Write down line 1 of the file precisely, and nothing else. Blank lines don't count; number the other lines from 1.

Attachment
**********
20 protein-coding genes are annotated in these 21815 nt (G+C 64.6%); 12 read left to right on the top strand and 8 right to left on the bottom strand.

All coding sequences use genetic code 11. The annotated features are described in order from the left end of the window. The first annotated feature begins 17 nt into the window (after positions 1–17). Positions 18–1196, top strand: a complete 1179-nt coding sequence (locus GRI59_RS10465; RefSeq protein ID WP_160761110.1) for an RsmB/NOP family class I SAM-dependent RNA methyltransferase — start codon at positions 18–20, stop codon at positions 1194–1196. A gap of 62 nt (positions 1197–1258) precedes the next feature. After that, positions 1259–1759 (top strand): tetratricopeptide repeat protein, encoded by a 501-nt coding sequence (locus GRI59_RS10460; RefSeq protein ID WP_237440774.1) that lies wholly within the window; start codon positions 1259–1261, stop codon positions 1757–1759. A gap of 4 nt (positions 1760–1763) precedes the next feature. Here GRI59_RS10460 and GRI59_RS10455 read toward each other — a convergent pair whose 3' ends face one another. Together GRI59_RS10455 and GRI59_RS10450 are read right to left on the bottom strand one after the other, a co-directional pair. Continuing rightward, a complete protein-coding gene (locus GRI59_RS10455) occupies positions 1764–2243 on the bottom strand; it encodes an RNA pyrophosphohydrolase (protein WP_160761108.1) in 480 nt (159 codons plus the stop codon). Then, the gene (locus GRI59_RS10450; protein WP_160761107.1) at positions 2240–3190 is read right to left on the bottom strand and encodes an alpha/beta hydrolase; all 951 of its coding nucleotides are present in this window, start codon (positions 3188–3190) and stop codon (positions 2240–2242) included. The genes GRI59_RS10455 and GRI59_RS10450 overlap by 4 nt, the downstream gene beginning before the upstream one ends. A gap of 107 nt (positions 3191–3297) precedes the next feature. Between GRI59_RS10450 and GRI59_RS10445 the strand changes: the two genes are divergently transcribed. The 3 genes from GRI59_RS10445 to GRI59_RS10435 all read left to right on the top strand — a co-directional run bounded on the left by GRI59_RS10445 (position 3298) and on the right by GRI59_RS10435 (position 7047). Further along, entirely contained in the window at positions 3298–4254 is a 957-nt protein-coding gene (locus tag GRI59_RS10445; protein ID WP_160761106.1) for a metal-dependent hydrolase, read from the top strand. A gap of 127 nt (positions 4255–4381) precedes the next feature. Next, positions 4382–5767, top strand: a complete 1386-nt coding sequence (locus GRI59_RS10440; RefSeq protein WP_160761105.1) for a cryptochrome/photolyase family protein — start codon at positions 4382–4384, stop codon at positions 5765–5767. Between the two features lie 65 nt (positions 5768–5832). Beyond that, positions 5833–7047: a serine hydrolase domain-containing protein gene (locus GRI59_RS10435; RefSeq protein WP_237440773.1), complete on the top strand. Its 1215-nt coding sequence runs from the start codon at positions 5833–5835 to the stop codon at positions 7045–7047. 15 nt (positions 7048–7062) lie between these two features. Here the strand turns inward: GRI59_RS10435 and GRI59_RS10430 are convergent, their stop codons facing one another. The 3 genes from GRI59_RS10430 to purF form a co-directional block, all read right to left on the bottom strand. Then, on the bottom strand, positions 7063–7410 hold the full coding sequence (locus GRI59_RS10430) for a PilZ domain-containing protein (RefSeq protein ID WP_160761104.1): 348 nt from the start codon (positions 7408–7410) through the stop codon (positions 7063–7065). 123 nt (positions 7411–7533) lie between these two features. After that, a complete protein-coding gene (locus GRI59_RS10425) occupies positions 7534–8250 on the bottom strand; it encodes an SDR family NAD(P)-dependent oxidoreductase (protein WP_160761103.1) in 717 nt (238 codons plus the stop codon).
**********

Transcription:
20 protein-coding genes are annotated in these 21815 nt (G+C 64.6%); 12 read left to right on the top strand and 8 right to left on the bottom strand.